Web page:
Analysis: A story of campus consensus, in support of student mental health

(UPDATED, 2:34 p.m., with cost figures from Boise State University.)

The pandemic didn’t create new mental health issues on campus, says Matt Niece, Boise State University’s director of counseling services.

Instead, the pandemic intensified existing issues, such as anxiety, depression and trauma. Loneliness and homesickness — already a priority for Boise State counselors, pre-COVID — only became worse. Students felt physically alone, and isolated in a polarized, politicized climate. “People are a lot more reluctant to be vulnerable because everyone’s walking around with their gloves up,” Niece said.

And so, the demand for mental health services has increased, and intensified. Niece sums up the past two years in one painful refrain. “My mind goes immediately to suicide prevention.”

Niece’s stretched department will add counselors for the 2022-23 school year. A team accustomed to paying the bills through insurance collections will get an infusion of support from student fees.

It’s a story of campus consensus — as university administrators and student leaders have coalesced around the need to address mental health.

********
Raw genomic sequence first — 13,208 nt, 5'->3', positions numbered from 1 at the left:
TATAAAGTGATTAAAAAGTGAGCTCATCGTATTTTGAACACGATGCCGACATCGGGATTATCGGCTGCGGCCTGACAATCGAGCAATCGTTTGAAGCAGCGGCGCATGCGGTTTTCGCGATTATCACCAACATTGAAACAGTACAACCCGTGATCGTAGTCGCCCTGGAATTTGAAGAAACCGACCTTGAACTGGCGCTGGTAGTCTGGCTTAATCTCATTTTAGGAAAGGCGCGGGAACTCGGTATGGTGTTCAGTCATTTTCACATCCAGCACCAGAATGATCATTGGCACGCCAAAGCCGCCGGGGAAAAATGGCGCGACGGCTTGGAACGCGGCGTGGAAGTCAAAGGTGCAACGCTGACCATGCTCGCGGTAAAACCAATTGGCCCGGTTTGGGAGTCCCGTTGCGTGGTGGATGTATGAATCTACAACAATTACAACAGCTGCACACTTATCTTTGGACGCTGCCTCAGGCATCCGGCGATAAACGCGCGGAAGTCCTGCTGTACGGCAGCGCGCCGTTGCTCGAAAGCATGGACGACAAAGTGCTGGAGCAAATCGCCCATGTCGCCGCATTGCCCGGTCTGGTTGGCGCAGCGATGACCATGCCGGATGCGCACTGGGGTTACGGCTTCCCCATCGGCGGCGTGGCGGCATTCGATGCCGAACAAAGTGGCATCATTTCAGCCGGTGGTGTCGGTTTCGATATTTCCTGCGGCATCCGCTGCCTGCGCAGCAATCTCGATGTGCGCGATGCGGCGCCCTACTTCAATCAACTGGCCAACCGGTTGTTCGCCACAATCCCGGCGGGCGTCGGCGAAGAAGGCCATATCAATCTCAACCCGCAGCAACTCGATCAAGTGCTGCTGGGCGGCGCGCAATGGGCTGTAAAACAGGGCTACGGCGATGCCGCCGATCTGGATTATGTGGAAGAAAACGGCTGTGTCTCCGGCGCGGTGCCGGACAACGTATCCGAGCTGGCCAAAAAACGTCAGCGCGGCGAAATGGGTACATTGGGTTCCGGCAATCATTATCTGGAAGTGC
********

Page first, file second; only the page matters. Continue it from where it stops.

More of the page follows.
A stretched department

The stigma surrounding mental health is easing, and more people are willing to ask for help — and as Niece is quick to note, that’s a good thing.

Matt Niece

But it also adds more strain on Boise State’s stretched counseling department. And it creates a bottleneck at the start of the process. A caller often has to wait four up to six weeks for an initial intake session, and after that, another two weeks for a full, counseling session. In other words, a caller who makes the decision to seek help — sometimes after hitting a crisis point — often waits two months before counseling can begin in earnest.

The new hires should cut into the wait times, Niece said.

Boise State is adding five staffers: four counselors and a psychiatric nurse practitioner. The university is still interviewing for two counselors, and those positions probably won’t be filled when fall classes begin on Aug. 22.

When the four new counselors are on staff, Boise State will have 13 ½ full-time counseling positions. However, Boise State still won’t meet accreditation standards.

Colleges and universities should make “every effort” to have at least one full-time, professional counselor for every 1,000 to 1,500 students, the International Accreditation of Counseling Services says in its written standards.

Boise State’s counseling staff serves more than 25,000 students, as well as faculty, staff and dependents.

Where the money comes from

Boise State student fees will fund the new positions.

While in-state, undergraduate tuition will be frozen for the third consecutive year, that freeze does not extend to student fees. Fall fees at Boise State will increase by $304 — by far the largest increase among the state’s four-year schools.